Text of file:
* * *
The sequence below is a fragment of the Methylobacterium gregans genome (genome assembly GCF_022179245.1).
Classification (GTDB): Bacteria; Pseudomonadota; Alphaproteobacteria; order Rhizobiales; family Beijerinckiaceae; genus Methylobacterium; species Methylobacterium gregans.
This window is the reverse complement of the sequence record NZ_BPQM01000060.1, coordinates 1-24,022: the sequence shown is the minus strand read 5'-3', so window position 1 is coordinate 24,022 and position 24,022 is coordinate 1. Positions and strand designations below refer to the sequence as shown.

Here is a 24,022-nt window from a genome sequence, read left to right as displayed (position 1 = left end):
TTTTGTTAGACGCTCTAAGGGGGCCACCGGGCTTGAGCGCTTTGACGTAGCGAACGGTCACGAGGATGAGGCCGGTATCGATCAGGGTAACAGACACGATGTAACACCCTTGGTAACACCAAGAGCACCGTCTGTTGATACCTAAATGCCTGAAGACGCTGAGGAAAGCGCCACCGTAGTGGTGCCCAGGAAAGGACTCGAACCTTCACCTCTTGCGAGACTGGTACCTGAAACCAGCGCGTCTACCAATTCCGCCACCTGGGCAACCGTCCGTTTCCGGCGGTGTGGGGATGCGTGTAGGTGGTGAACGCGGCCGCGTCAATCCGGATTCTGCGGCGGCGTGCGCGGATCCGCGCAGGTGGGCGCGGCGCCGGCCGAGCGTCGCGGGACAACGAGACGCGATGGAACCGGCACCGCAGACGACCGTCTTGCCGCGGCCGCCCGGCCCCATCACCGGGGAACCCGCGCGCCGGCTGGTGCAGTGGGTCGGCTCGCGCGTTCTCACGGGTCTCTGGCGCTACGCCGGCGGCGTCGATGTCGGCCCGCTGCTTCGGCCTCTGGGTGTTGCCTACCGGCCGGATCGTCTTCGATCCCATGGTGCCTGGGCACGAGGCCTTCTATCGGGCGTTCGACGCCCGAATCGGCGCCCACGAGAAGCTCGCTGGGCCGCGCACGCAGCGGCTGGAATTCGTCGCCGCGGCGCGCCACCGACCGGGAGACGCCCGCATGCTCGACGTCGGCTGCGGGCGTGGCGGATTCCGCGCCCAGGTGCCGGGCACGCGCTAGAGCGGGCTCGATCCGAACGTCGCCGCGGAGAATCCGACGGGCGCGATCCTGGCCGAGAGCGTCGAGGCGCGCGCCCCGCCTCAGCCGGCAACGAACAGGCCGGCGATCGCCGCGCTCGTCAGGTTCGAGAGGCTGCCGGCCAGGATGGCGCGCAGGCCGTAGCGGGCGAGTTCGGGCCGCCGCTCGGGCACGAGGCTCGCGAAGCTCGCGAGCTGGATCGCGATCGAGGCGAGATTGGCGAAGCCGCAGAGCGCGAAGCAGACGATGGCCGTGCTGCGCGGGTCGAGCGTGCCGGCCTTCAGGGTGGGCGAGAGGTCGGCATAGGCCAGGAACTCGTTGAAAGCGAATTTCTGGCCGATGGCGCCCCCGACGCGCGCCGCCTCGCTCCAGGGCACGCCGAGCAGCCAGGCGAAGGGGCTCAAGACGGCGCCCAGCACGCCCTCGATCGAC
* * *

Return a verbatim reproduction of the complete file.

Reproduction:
The sequence below is a fragment of the Methylobacterium gregans genome (genome assembly GCF_022179245.1).
Classification (GTDB): Bacteria; Pseudomonadota; Alphaproteobacteria; order Rhizobiales; family Beijerinckiaceae; genus Methylobacterium; species Methylobacterium gregans.
This window is the reverse complement of the sequence record NZ_BPQM01000060.1, coordinates 1-24,022: the sequence shown is the minus strand read 5'-3', so window position 1 is coordinate 24,022 and position 24,022 is coordinate 1. Positions and strand designations below refer to the sequence as shown.

Here is a 24,022-nt window from a genome sequence, read left to right as displayed (position 1 = left end):
TTTTGTTAGACGCTCTAAGGGGGCCACCGGGCTTGAGCGCTTTGACGTAGCGAACGGTCACGAGGATGAGGCCGGTATCGATCAGGGTAACAGACACGATGTAACACCCTTGGTAACACCAAGAGCACCGTCTGTTGATACCTAAATGCCTGAAGACGCTGAGGAAAGCGCCACCGTAGTGGTGCCCAGGAAAGGACTCGAACCTTCACCTCTTGCGAGACTGGTACCTGAAACCAGCGCGTCTACCAATTCCGCCACCTGGGCAACCGTCCGTTTCCGGCGGTGTGGGGATGCGTGTAGGTGGTGAACGCGGCCGCGTCAATCCGGATTCTGCGGCGGCGTGCGCGGATCCGCGCAGGTGGGCGCGGCGCCGGCCGAGCGTCGCGGGACAACGAGACGCGATGGAACCGGCACCGCAGACGACCGTCTTGCCGCGGCCGCCCGGCCCCATCACCGGGGAACCCGCGCGCCGGCTGGTGCAGTGGGTCGGCTCGCGCGTTCTCACGGGTCTCTGGCGCTACGCCGGCGGCGTCGATGTCGGCCCGCTGCTTCGGCCTCTGGGTGTTGCCTACCGGCCGGATCGTCTTCGATCCCATGGTGCCTGGGCACGAGGCCTTCTATCGGGCGTTCGACGCCCGAATCGGCGCCCACGAGAAGCTCGCTGGGCCGCGCACGCAGCGGCTGGAATTCGTCGCCGCGGCGCGCCACCGACCGGGAGACGCCCGCATGCTCGACGTCGGCTGCGGGCGTGGCGGATTCCGCGCCCAGGTGCCGGGCACGCGCTAGAGCGGGCTCGATCCGAACGTCGCCGCGGAGAATCCGACGGGCGCGATCCTGGCCGAGAGCGTCGAGGCGCGCGCCCCGCCTCAGCCGGCAACGAACAGGCCGGCGATCGCCGCGCTCGTCAGGTTCGAGAGGCTGCCGGCCAGGATGGCGCGCAGGCCGTAGCGGGCGAGTTCGGGCCGCCGCTCGGGCACGAGGCTCGCGAAGCTCGCGAGCTGGATCGCGATCGAGGCGAGATTGGCGAAGCCGCAGAGCGCGAAGCAGACGATGGCCGTGCTGCGCGGGTCGAGCGTGCCGGCCTTCAGGGTGGGCGAGAGGTCGGCATAGGCCAGGAACTCGTTGAAAGCGAATTTCTGGCCGATGGCGCCCCCGACGCGCGCCGCCTCGCTCCAGGGCACGCCGAGCAGCCAGGCGAAGGGGCTCAAGACGGCGCCCAGCACGCCCTCGATCGAC